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jueves, 13 de julio de 2017

Stephen Baxter

Stephen Baxter

Stephen Baxter
Stephen Baxter 2005.jpg
Información personal
Nacimiento13 de noviembre de 1957 Ver y modificar los datos en Wikidata (59 años)
Reino Unido Ver y modificar los datos en Wikidata
NacionalidadBritánica Ver y modificar los datos en Wikidata
Alma máter
Información profesional
OcupaciónNovelista, escritor de ciencia ficción y escritor Ver y modificar los datos en Wikidata
GéneroLiteratura de ciencia ficción Ver y modificar los datos en Wikidata

Stephen Baxter, (13 de noviembre de 1957 -) escritor de ciencia ficción nacido en Liverpool (Reino Unido).


Baxter es licenciado en matemáticas por la Universidad de Cambridge e ingeniería por la de Southampton. Ha trabajado como profesor de matemáticas y física, y varios años en tecnologías de la información. En 1991 intentó ser astronauta, pero no pasó las pruebas en una etapa temprana. En 1995 se dedicó a tiempo completo a la escritura.
Como autor de ciencia ficción se le cataloga dentro de la ciencia ficción dura, y ha sido considerado el sucesor de la figura de Arthur C. Clarke, con el que incluso ha participado en la escritura de la novela Luz de otros días.
Gran parte de su producción, como el ciclo de los Xeelee aún está inédita en español, centrándose las traducciones a sus dos novelas steampunk, como son Antihielo y Las naves del tiempo, homenajes a Jules Verne y H. G. Wells respectivamente.
Baxter ha ganado diversos premios entre los que destacan el John W. Campbell Memorial de 1996 por Las naves del tiempo y varias nominaciones a los Hugo y los Nébula



Stephen Baxter 

Stephen Baxter
Stephen Baxter 2005.jpg
Stephen Baxter at the 63rd World Science Fiction Convention, 2005.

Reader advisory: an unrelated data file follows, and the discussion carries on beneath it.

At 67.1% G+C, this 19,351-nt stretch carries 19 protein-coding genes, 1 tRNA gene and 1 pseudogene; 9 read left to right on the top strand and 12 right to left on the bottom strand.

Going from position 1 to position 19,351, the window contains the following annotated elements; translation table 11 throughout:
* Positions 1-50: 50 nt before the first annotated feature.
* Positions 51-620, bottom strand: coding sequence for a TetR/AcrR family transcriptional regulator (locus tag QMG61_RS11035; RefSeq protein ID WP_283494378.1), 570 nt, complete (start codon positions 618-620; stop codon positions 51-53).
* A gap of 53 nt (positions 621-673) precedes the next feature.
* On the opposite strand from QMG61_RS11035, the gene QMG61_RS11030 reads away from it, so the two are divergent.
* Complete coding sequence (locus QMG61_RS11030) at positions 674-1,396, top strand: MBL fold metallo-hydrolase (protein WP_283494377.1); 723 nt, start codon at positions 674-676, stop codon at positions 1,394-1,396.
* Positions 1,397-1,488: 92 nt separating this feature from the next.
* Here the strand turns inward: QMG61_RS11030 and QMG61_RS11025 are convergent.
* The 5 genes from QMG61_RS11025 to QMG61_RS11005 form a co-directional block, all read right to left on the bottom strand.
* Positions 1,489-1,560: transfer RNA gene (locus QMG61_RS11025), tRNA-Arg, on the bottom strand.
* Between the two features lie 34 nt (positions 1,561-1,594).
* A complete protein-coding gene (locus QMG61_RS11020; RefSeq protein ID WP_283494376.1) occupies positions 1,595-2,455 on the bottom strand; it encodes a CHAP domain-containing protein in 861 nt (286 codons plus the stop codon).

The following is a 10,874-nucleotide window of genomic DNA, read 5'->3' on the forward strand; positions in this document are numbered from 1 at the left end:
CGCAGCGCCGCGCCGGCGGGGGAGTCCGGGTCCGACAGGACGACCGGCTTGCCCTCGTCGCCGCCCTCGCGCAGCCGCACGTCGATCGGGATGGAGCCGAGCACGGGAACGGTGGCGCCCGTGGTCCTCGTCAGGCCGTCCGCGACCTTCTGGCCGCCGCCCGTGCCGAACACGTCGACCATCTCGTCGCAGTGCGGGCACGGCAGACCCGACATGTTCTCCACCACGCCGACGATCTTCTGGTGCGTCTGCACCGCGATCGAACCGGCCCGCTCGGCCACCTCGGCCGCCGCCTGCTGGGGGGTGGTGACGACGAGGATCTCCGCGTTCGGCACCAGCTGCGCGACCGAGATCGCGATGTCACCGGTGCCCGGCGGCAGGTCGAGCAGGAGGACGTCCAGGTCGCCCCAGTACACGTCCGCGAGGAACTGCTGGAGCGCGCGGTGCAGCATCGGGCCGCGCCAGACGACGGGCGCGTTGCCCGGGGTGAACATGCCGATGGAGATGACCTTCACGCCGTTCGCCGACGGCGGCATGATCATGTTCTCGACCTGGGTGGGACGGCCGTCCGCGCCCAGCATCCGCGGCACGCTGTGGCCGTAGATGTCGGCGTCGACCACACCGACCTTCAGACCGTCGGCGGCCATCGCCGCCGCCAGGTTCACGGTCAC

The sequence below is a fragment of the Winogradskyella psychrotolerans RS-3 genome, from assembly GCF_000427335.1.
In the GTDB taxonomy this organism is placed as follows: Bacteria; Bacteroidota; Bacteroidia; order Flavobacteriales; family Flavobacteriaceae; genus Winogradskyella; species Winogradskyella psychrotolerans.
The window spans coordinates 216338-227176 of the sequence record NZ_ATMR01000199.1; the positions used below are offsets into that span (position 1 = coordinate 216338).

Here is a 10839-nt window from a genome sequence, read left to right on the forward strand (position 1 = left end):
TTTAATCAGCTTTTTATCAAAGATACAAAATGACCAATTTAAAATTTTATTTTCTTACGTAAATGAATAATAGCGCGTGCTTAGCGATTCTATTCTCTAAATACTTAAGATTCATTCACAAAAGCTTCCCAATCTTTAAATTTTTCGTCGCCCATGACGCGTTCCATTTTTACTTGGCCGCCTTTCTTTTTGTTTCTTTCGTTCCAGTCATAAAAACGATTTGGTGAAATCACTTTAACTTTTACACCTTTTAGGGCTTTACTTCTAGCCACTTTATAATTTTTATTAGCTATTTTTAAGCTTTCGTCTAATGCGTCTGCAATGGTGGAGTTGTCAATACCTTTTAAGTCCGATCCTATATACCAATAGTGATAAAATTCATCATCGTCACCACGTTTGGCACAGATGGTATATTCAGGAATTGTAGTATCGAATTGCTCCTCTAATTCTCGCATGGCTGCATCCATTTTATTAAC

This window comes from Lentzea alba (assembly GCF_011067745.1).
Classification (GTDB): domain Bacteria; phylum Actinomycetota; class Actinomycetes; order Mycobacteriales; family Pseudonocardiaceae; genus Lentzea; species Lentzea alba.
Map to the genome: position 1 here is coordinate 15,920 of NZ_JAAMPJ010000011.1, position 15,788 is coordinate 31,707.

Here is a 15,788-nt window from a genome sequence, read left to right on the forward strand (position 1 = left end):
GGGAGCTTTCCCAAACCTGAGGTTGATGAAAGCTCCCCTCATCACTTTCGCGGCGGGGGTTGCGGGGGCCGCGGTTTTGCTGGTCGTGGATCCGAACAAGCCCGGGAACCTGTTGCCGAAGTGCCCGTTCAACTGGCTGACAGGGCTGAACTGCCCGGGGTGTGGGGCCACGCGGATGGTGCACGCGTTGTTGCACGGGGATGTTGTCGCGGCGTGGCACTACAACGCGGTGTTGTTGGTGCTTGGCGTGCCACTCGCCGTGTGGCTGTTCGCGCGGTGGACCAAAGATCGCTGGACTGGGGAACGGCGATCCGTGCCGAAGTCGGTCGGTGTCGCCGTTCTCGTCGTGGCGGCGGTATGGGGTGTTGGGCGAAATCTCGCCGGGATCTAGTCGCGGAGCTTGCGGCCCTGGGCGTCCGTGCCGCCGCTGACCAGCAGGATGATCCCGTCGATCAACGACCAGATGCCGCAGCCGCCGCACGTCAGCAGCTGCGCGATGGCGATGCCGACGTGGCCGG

Born13 November 1957 (age 59)
Liverpool, England
GenreHard SFAlternate history
Stephen Baxter (born 13 November 1957) is a British hard science fictionauthor. He has degrees in mathematics and engineering.

Writing style
Strongly influenced by SF pioneer H. G. Wells, Baxter has been a distinguished Vice-President of the international H. G. Wells Society since 2006. His fiction falls into three main categories of original work plus a fourth category, extending other authors' writing; each has a different basis, style, and tone.
Baxter's "Future History"[1] mode is based on research into hard science. It encompasses the monumental Xeelee Sequence, which as of September 2015 is composed of seven novels (including the Destiny's Children trilogy), plus three volumes collecting the 52 short pieces (short stories and novellas) in the series, all of which fit into a single timeline stretching from the Big Bang singularity of the past to his Timelike Infinity singularity of the future.[2] These stories begin in the present day and end when the Milky Way galaxy collides with Andromeda five billion years in the future.[2] The central narrative is that of Humanity rising and evolving to become the second most powerful race in the universe, next to the god-like Xeelee. Character development tends to take second place to the depiction of advanced theories and ideas, such as the true nature of the Great Attractornaked singularities and the great battle between Baryonic and Dark Matter lifeforms. The Manifold Trilogy is another example of Baxter's future history mode, even more conceptual than the Xeelee sequence – each novel is focused on a potential explanation of the Fermi Paradox. The two-part disaster series Flood and Ark (followed by three additional stories, "Earth III," "Earth II," and "Earth I") which also fits into this category, where catastrophic events unfold in the near future and Humanity must adapt to survive in three radically different planetary environments. In 2013, Baxter released his short story collection entitled Universes which featured stories set in Flood/Ark, Jones & Bennet and Anti-Ice universes.[3]Baxter signed a contract for two new books, titled Proxima and Ultima, both of which are names of planets, and they were released in 2013 and 2014, respectively.[4]